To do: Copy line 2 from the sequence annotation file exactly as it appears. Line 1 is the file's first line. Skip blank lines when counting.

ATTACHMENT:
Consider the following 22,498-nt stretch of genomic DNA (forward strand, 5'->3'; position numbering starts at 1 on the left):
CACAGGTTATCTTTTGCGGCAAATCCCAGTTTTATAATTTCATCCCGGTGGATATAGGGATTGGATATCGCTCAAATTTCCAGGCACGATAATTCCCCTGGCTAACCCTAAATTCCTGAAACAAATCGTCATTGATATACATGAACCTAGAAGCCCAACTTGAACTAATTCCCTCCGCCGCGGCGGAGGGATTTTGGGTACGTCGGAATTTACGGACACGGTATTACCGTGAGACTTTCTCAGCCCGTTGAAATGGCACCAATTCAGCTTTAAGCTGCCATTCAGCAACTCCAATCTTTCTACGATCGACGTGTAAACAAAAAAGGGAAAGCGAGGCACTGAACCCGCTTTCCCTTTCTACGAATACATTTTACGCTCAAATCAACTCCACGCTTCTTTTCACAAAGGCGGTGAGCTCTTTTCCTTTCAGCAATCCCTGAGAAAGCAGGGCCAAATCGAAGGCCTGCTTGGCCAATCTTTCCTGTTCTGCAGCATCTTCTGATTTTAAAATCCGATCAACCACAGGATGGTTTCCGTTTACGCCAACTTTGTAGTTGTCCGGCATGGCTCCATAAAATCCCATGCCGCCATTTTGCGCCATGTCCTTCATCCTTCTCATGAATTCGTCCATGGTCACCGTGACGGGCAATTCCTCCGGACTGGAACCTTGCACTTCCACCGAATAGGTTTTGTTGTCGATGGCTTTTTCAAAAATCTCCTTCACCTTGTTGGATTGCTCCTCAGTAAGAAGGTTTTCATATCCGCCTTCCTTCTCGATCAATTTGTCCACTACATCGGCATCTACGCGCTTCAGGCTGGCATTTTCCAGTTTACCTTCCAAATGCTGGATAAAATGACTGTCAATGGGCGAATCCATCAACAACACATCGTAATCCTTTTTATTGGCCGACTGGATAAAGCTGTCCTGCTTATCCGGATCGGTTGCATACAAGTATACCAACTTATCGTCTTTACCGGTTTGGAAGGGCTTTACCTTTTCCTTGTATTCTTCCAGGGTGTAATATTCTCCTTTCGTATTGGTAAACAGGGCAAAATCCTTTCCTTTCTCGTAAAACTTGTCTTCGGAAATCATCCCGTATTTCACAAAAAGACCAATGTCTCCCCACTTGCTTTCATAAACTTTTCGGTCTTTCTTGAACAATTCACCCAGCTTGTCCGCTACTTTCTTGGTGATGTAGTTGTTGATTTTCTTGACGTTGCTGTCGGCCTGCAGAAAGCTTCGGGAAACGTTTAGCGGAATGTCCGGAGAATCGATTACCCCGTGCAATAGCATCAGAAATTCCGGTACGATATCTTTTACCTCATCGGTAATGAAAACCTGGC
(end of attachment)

CACAGGTTATCTTTTGCGGCAAATCCCAGTTTTATAATTTCATCCCGGTGGATATAGGGATTGGATATCGCTCAAATTTCCAGGCACGATAATTCCCCTGGCTAACCCTAAATTCCTGAAACAAATCGTCATTGATATACATGAACCTAGAAGCCCAACTTGAACTAATTCCCTCCGCCGCGGCGGAGGGATTTTGGGTACGTCGGAATTTACGGACACGGTATTACCGTGAGACTTTCTCAGCCCGTTGAAATGGCACCAATTCAGCTTTAAGCTGCCATTCAGCAACTCCAATCTTTCTACGATCGACGTGTAAACAAAAAAGGGAAAGCGAGGCACTGAACCCGCTTTCCCTTTCTACGAATACATTTTACGCTCAAATCAACTCCACGCTTCTTTTCACAAAGGCGGTGAGCTCTTTTCCTTTCAGCAATCCCTGAGAAAGCAGGGCCAAATCGAAGGCCTGCTTGGCCAATCTTTCCTGTTCTGCAGCATCTTCTGATTTTAAAATCCGATCAACCACAGGATGGTTTCCGTTTACGCCAACTTTGTAGTTGTCCGGCATGGCTCCATAAAATCCCATGCCGCCATTTTGCGCCATGTCCTTCATCCTTCTCATGAATTCGTCCATGGTCACCGTGACGGGCAATTCCTCCGGACTGGAACCTTGCACTTCCACCGAATAGGTTTTGTTGTCGATGGCTTTTTCAAAAATCTCCTTCACCTTGTTGGATTGCTCCTCAGTAAGAAGGTTTTCATATCCGCCTTCCTTCTCGATCAATTTGTCCACTACATCGGCATCTACGCGCTTCAGGCTGGCATTTTCCAGTTTACCTTCCAAATGCTGGATAAAATGACTGTCAATGGGCGAATCCATCAACAACACATCGTAATCCTTTTTATTGGCCGACTGGATAAAGCTGTCCTGCTTATCCGGATCGGTTGCATACAAGTATACCAACTTATCGTCTTTACCGGTTTGGAAGGGCTTTACCTTTTCCTTGTATTCTTCCAGGGTGTAATATTCTCCTTTCGTATTGGTAAACAGGGCAAAATCCTTTCCTTTCTCGTAAAACTTGTCTTCGGAAATCATCCCGTATTTCACAAAAAGACCAATGTCTCCCCACTTGCTTTCATAAACTTTTCGGTCTTTCTTGAACAATTCACCCAGCTTGTCCGCTACTTTCTTGGTGATGTAGTTGTTGATTTTCTTGACGTTGCTGTCGGCCTGCAGAAAGCTTCGGGAAACGTTTAGCGGAATGTCCGGAGAATCGATTACCCCGTGCAATAGCATCAGAAATTCCGGTACGATATCTTTTACCTCATCGGTAATGAAAACCTGGC